Ghost here! Thanks for joining me today for yet another
I have always been and shall always be a fan of science fiction. While I cannot be certain which was my entry point into the genre, I can comfortably say that my earliest memories of science fiction were thanks to the influence of my father who introduced me ET, Star Wars and Star Trek the Next Generation around the same time (give or take a year.) I was hooked early and hooked hard. This love of science fiction has lead me down the pathway to innumerable entertainment from America, the UK, and Japan alike. If it involves space, strange gadgets, aliens, and the future you can certainly find me soaking up every second. However there is one particular show that has always been dear to my heart that many people "on this side of the pond" have no knowledge of... Red Dwarf.
I was lucky enough to have satellite with my parents at that time and caught Red Dwarf in all of it's glory before it was pulled from the programming lineup. Slowly over the years I would order a season on DVD directly from the BBC and finally had every single episode. So let's take a look at the last 28 years of this show's existence and why it's good to be a Dwarfer!
The rest of the show mostly deals with daily life on board the ship, running into strange individuals, bizarre locations, and insane situations along the way all while simply trying to get Dave back home to ensure the human race survives.
Played by: Craig Charles
Dave is a bum with a heart of gold. Although he does prefer to lie around, be a slob, and eat copious amounts of Indian food, when push comes to shove he can be extremely brave and sacrificial. He's a very messy version of the every man. Dave is just a normal guy who has dreams but remains mostly content in his life. He'll do whatever he can to help make a situation better unless it involves doing the washing. Dave also believes himself to be a master at the guitar: he most certainly is NOT. Throughout his years on Red Dwarf he slowly matures to make (some) better decisions and help lead the group out of danger. He doesn't have an extreme change in any way as he's still effectively the same person... just a bit more mature... well sometimes.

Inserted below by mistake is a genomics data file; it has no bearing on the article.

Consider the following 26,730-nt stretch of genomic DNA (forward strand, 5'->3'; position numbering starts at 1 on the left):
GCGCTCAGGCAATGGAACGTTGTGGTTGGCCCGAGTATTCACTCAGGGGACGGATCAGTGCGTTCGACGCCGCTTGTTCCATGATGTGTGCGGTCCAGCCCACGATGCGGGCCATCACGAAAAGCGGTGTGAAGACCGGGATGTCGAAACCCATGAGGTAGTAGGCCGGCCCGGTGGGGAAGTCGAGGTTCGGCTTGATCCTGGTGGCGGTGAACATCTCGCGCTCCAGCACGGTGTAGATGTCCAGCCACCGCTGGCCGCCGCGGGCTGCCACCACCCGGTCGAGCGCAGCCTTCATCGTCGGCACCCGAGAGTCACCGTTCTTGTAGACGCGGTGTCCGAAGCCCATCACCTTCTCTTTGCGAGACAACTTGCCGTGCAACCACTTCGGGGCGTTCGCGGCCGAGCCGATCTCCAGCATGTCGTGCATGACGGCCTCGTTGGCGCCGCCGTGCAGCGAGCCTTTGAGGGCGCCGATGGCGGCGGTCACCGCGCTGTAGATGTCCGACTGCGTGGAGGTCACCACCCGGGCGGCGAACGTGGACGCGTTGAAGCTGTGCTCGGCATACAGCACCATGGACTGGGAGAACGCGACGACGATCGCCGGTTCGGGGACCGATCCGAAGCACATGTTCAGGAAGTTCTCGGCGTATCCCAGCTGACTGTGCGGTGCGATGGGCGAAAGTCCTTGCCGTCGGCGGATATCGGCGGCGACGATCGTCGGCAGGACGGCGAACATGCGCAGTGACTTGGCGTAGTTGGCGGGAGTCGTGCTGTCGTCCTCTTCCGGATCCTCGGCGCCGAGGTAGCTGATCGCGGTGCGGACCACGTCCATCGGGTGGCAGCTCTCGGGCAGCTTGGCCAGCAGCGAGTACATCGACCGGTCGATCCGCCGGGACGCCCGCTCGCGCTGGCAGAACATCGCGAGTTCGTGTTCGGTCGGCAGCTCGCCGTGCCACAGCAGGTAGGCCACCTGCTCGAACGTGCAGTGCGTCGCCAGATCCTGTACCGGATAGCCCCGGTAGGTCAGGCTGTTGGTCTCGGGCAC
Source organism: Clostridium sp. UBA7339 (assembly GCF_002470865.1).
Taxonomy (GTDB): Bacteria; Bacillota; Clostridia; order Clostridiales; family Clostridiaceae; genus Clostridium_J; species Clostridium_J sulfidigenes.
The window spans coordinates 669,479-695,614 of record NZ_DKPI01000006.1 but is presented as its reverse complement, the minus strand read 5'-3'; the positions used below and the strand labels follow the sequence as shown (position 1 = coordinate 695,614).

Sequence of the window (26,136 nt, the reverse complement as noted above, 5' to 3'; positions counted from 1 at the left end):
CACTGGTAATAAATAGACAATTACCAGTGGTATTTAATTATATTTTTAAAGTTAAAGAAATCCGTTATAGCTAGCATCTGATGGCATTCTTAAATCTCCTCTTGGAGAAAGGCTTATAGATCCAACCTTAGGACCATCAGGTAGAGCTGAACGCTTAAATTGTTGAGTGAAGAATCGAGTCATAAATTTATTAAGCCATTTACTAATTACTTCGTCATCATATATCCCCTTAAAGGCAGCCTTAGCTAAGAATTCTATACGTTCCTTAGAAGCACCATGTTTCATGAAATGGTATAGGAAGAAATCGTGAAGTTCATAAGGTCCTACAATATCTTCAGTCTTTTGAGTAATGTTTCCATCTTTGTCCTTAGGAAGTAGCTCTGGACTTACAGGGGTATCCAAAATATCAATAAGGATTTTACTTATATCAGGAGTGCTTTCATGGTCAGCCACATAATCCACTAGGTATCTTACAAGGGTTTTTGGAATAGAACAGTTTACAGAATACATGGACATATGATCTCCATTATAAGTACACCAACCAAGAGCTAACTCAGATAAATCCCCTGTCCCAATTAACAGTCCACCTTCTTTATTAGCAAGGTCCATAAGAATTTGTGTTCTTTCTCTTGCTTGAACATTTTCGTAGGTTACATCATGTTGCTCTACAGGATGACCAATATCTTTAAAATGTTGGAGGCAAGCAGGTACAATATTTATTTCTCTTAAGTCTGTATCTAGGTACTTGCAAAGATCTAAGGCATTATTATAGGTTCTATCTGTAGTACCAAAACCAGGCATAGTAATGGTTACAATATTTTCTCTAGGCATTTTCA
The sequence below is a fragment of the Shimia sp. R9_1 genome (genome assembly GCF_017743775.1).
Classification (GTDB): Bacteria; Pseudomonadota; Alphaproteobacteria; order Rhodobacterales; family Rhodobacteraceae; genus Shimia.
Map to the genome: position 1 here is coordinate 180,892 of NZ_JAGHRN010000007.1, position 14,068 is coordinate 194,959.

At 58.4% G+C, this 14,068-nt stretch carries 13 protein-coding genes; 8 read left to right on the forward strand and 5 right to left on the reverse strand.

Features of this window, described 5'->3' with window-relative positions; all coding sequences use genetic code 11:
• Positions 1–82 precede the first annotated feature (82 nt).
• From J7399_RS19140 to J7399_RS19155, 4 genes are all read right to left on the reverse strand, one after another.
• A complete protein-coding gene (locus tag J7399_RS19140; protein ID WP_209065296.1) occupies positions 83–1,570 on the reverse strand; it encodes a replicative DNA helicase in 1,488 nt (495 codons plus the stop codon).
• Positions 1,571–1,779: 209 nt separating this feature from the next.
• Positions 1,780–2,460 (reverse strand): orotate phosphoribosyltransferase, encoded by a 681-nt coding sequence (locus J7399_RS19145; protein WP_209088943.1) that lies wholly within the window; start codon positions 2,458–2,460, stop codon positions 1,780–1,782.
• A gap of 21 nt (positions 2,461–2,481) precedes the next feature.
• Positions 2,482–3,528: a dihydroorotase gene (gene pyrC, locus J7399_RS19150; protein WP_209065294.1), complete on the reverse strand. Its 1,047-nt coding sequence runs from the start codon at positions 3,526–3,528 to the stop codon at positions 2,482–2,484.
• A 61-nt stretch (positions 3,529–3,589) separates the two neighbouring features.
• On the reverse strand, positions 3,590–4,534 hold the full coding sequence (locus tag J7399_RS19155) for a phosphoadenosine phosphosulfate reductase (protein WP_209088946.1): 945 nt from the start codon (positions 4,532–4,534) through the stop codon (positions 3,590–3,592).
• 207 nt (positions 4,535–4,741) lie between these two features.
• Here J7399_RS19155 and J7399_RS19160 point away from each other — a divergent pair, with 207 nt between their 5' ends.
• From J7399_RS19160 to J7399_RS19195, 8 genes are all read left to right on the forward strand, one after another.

Played by Chris Barrie
Arnold Rimmer is kind of the pure embodiment of the qualities most people despise or are annoyed with. He's very anal, a strict follower of the rules, pompous, neurotic, weaselly, self-centered, and a coward. He constantly tries to pass his officer examinations and always fails them. However this doesn't make him an unlikable character. Despite all of these qualities he is still funny and charming; in fact he's my favorite character of the series. He still goes along with the crew and helps out whenever possible despite all of his shortcomings. You also learn that many of these negative traits are the result of a rough childhood. Throughout his years on Red Dwarf, Rimmer made several significant changes. He and Lister were constantly at each others' throats throughout many of the early seasons which partially stemmed from the actors not really liking each other at first (this thankfully changed.) Rimmer slowly started to mellow out a bit and really became an active member of the crew when his hologram projection unit was upgraded to "hard light" in Season 5 meaning he now had a physical presence instead of just being there as a projection. That Rimmer also accepted his role in becoming the personality of Ace Rimmer, adventurer and hero across the galaxy and across various dimensions which resulted in his absence for the majority of Season 7. However when nanobots brought everyone back to life everyone who was on Red Dwarf a the time of the radiation leak, that meant Rimmer was back as a human and back to his old antics... though he mellowed out far quicker than his hologramatic counterpart did.
Played by Danny John-Jules